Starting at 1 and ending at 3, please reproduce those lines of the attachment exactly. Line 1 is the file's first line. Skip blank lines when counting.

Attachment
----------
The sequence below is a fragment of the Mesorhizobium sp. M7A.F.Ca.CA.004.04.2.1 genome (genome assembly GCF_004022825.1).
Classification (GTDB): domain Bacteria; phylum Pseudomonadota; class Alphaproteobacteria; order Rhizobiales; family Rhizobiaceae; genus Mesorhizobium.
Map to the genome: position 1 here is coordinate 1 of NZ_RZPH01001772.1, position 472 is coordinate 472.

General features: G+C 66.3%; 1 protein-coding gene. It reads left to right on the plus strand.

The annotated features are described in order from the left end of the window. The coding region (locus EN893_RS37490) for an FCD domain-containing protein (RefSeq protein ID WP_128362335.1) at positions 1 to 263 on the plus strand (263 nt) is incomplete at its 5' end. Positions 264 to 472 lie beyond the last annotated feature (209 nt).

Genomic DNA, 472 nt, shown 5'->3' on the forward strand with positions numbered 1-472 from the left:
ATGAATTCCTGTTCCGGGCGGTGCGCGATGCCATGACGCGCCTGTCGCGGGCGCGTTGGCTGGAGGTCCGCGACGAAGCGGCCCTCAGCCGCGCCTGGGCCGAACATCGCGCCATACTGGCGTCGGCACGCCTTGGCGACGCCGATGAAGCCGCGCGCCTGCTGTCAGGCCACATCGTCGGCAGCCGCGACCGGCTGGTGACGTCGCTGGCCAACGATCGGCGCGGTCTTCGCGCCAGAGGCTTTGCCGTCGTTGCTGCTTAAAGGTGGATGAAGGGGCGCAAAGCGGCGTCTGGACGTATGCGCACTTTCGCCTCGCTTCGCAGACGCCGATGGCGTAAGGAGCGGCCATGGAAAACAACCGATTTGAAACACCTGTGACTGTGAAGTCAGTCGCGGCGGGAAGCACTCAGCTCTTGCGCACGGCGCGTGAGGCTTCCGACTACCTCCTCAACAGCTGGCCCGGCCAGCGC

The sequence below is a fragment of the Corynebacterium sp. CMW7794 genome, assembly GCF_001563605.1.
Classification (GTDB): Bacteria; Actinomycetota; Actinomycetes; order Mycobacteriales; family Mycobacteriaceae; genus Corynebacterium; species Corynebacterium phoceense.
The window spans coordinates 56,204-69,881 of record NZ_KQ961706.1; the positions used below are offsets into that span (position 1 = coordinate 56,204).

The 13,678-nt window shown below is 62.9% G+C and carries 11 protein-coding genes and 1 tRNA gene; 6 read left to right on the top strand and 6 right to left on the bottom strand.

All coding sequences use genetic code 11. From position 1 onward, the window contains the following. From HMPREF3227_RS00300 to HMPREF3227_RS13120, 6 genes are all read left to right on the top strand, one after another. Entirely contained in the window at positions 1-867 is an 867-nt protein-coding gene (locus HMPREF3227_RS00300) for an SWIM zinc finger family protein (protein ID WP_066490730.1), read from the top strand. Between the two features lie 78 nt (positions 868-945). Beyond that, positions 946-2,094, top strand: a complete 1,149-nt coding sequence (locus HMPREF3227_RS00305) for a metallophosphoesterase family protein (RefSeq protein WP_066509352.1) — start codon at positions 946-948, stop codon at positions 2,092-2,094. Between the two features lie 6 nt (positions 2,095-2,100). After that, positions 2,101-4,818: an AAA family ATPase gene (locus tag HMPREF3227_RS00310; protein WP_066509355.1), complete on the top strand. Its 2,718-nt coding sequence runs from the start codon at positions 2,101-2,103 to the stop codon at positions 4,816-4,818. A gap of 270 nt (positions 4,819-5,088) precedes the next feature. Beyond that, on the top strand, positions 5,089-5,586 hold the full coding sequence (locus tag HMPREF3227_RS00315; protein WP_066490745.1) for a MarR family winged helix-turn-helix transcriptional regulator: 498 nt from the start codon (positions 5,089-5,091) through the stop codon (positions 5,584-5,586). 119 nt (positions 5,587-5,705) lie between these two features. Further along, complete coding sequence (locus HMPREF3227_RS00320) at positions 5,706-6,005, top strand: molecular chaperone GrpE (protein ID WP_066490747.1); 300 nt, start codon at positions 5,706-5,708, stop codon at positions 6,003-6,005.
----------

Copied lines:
The sequence below is a fragment of the Mesorhizobium sp. M7A.F.Ca.CA.004.04.2.1 genome (genome assembly GCF_004022825.1).
Classification (GTDB): domain Bacteria; phylum Pseudomonadota; class Alphaproteobacteria; order Rhizobiales; family Rhizobiaceae; genus Mesorhizobium.
Map to the genome: position 1 here is coordinate 1 of NZ_RZPH01001772.1, position 472 is coordinate 472.